Reading. His reading policy. The Children’s Laureate wants to get “more children reading as widely as possible”. The Gove seems keener on getting fewer reading as narrowly as possible. The Children’s Laureate wants tots reading almost anything, including comics, graphic novels, vampire fiction. “Low” culture. Nod’s not keen. He favours a fierce dose of the received canon, popular in the 1950s – Dead White Blokes, “High” culture.
He would prefer his daughter to read George Eliot’s Middlemarch rather than Stephanie Myer’s Twilight. Yikes! How old is she? He would probably prefer my Dave Mania to read Proust rather than wrestle with Harry Redknapp’s match day ruminations. I’d prefer Dave to read – anything. You’ve got to start somewhere.
Malorie thinks so. She finds Gove’s approach too prescriptive and “snobbish”. She likes comics and once took one to the classroom. “The teacher tore it up.” Why? Too vulgar. Too “low”? I had similar experiences. My old Latin teacher confiscated my Silver Surfer. He preferred me to endure the mind-shredding tedium of Caesar’s Gallic Wars. My music teacher nicked my copy of Gene Vincent’s fabulously vulgar Be Bop Alula. He wanted me to prefer Bartok. Have you heard Bartok? Jesus. Neither pedant seemed to get that education might start with simple, often secret, pleasures.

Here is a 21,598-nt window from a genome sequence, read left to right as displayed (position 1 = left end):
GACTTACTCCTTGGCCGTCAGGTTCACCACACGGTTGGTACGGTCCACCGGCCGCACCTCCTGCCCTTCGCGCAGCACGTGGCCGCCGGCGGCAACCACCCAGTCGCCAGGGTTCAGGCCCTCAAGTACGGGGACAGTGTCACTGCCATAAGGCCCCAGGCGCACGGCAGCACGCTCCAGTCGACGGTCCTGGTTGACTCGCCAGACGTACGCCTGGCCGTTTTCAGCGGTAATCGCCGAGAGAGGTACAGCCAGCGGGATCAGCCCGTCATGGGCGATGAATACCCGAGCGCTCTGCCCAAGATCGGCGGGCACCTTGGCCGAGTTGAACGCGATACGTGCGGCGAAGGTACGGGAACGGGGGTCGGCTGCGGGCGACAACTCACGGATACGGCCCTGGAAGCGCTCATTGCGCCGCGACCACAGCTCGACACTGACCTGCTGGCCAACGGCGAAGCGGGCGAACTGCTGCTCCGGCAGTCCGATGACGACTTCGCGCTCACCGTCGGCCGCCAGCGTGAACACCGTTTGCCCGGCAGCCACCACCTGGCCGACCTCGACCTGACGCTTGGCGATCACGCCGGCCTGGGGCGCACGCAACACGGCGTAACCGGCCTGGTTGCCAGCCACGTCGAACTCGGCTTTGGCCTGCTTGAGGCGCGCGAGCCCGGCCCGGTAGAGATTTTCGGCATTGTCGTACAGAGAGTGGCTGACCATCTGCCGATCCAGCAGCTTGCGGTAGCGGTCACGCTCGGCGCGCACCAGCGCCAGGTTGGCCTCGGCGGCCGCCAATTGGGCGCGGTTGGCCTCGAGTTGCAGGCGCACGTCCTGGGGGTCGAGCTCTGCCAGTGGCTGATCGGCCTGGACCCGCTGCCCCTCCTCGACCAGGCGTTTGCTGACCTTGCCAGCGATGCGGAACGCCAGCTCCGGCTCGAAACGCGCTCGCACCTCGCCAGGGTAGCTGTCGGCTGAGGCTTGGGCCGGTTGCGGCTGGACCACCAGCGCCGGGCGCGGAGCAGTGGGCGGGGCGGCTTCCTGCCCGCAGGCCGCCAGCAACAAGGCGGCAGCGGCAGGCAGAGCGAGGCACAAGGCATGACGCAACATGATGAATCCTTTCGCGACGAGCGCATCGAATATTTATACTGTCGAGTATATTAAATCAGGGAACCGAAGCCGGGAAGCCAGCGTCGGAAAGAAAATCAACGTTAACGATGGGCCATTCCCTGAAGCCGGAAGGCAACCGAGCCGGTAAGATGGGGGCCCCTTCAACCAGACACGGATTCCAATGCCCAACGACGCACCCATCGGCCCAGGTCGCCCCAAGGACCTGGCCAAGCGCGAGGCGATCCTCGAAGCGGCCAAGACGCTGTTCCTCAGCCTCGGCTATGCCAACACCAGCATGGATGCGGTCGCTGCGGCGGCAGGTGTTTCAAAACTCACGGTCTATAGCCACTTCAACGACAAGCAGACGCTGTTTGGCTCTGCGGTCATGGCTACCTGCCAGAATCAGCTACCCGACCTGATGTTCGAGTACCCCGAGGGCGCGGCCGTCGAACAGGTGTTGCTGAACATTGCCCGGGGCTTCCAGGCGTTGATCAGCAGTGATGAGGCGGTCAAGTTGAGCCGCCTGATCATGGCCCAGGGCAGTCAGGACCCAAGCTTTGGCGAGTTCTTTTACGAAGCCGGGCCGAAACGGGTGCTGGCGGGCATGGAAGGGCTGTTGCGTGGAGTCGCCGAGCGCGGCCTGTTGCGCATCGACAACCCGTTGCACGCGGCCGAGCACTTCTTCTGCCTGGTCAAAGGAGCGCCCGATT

My reading started with The Beano and developed to Middlemarch, probably (yes Michael!) the greatest English novel – for adults. You can’t inflict 19th Century novels on younger classes. Gove damns this as the “soft bigotry of low expectation”, a fancy phrase and just nonsense.
I was compelled to “do” Oliver Twist with low stream 9th year classes. The opening sentence is 225 words long and a migraine of conditionals, qualifying clauses and sophisticated diction. This vertiginous rhetoric will floor anyone under Level 4 – and put lots of tots off Dickens for life. I thought we were done with this High/Low culture debate. We are dealing with the developmental here. Teenage Gothic may lead to Frankenstein. Minnie the Minx may even lead to Shakespeare’s Cleopatra.
I went to London’s Southbank. It was knee-deep in high culture. I opted for the very lowest – “Beanoland”, an exhibition celebrating the recently deceased comic. What fun! You could even fire plastic missiles at a blackboard. “Imagine this is your teacher’s bum!” it said. Or Noddy’s.